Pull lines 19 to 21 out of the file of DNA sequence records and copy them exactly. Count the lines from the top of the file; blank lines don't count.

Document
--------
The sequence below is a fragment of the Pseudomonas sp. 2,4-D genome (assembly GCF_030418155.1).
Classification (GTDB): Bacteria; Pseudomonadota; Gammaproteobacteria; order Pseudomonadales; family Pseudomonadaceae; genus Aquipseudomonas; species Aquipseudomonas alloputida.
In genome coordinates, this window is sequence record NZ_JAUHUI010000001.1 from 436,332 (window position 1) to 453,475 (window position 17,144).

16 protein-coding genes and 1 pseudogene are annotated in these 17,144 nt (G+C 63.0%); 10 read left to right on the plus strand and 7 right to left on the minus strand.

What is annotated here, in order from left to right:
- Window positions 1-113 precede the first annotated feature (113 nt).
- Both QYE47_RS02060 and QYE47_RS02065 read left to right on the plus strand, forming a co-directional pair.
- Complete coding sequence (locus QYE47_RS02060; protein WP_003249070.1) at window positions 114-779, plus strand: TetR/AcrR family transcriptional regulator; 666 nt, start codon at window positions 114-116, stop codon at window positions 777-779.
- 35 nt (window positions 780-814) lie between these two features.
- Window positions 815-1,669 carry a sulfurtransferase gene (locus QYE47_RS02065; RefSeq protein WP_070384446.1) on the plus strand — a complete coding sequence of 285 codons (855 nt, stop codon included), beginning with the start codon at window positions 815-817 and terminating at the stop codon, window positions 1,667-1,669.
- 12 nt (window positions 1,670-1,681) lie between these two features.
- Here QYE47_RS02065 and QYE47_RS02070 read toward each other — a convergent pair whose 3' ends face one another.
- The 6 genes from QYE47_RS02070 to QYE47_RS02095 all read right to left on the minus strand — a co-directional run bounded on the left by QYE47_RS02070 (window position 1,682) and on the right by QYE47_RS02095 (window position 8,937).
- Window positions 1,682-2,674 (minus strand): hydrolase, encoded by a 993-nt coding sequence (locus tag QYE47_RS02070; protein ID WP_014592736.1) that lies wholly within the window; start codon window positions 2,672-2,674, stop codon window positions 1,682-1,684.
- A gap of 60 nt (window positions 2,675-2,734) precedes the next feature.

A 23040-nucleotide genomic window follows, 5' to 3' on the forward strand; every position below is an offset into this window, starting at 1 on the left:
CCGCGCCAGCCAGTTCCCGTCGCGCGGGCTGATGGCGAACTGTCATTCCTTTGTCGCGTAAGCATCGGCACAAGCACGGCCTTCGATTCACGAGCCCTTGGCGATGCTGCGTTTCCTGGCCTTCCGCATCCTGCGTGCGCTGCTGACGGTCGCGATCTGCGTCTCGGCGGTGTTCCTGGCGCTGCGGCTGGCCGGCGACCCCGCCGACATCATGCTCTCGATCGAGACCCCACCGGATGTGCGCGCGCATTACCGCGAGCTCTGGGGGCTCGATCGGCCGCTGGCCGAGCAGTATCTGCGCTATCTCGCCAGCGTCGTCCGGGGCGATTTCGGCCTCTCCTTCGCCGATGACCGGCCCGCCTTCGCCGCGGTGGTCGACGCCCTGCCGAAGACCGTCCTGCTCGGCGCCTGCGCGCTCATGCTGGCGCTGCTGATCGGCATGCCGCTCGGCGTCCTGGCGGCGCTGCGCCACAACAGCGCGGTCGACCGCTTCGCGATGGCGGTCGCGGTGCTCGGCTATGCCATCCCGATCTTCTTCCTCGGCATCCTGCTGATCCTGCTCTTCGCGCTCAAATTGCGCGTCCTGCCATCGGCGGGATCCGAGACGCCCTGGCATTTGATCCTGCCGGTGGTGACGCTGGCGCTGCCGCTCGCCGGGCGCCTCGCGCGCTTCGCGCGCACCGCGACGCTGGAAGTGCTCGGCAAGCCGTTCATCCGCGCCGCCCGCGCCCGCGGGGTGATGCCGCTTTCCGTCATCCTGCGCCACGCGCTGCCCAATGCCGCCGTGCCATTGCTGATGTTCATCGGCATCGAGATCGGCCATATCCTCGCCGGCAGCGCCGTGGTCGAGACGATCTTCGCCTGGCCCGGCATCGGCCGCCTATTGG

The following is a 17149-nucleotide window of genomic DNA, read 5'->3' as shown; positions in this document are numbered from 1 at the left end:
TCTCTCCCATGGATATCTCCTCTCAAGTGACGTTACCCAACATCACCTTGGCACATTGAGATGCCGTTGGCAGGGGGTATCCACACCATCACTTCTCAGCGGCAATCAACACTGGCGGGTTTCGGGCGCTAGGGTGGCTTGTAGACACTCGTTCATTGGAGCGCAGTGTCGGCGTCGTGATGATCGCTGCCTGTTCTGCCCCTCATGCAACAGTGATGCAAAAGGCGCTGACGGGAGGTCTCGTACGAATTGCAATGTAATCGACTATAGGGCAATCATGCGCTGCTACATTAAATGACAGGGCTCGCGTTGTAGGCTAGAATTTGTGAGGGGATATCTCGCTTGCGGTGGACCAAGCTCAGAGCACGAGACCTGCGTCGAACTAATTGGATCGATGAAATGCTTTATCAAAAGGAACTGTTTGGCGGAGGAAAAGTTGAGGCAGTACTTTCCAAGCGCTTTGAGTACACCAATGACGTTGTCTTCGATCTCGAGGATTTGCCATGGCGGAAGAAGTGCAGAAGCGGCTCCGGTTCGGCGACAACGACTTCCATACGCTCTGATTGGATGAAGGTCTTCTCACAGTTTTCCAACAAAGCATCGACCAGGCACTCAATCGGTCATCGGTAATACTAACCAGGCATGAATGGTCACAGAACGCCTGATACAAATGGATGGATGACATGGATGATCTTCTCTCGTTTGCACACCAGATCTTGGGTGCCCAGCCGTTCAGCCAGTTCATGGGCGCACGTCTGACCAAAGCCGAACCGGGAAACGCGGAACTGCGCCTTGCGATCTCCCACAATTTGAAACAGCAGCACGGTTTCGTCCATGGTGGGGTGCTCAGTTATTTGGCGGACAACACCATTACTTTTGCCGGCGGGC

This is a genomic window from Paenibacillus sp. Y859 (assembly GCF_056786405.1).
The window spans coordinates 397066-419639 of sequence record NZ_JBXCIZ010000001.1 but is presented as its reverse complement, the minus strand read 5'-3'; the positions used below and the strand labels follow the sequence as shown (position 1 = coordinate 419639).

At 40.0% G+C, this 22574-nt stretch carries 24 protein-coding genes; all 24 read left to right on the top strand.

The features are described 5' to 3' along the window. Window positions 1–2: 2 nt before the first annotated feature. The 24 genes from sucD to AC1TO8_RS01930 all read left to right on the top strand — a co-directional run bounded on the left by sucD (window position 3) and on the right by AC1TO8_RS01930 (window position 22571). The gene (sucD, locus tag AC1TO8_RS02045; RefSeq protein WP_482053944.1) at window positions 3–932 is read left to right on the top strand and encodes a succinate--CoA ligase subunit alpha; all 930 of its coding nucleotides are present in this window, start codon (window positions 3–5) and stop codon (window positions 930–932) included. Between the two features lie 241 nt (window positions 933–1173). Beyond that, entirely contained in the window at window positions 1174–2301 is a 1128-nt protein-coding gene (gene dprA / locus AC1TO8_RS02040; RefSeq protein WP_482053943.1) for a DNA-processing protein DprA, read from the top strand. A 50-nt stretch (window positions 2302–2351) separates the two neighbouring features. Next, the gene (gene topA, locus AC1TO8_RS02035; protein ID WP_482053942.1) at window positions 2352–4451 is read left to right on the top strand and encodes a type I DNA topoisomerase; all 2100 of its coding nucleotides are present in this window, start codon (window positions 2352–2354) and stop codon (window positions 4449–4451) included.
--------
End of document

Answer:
TCTCTCCCATGGATATCTCCTCTCAAGTGACGTTACCCAACATCACCTTGGCACATTGAGATGCCGTTGGCAGGGGGTATCCACACCATCACTTCTCAGCGGCAATCAACACTGGCGGGTTTCGGGCGCTAGGGTGGCTTGTAGACACTCGTTCATTGGAGCGCAGTGTCGGCGTCGTGATGATCGCTGCCTGTTCTGCCCCTCATGCAACAGTGATGCAAAAGGCGCTGACGGGAGGTCTCGTACGAATTGCAATGTAATCGACTATAGGGCAATCATGCGCTGCTACATTAAATGACAGGGCTCGCGTTGTAGGCTAGAATTTGTGAGGGGATATCTCGCTTGCGGTGGACCAAGCTCAGAGCACGAGACCTGCGTCGAACTAATTGGATCGATGAAATGCTTTATCAAAAGGAACTGTTTGGCGGAGGAAAAGTTGAGGCAGTACTTTCCAAGCGCTTTGAGTACACCAATGACGTTGTCTTCGATCTCGAGGATTTGCCATGGCGGAAGAAGTGCAGAAGCGGCTCCGGTTCGGCGACAACGACTTCCATACGCTCTGATTGGATGAAGGTCTTCTCACAGTTTTCCAACAAAGCATCGACCAGGCACTCAATCGGTCATCGGTAATACTAACCAGGCATGAATGGTCACAGAACGCCTGATACAAATGGATGGATGACATGGATGATCTTCTCTCGTTTGCACACCAGATCTTGGGTGCCCAGCCGTTCAGCCAGTTCATGGGCGCACGTCTGACCAAAGCCGAACCGGGAAACGCGGAACTGCGCCTTGCGATCTCCCACAATTTGAAACAGCAGCACGGTTTCGTCCATGGTGGGGTGCTCAGTTATTTGGCGGACAACACCATTACTTTTGCCGGCGGGC

This is a genomic window from Paenibacillus sp. Y859 (assembly GCF_056786405.1).
The window spans coordinates 397066-419639 of sequence record NZ_JBXCIZ010000001.1 but is presented as its reverse complement, the minus strand read 5'-3'; the positions used below and the strand labels follow the sequence as shown (position 1 = coordinate 419639).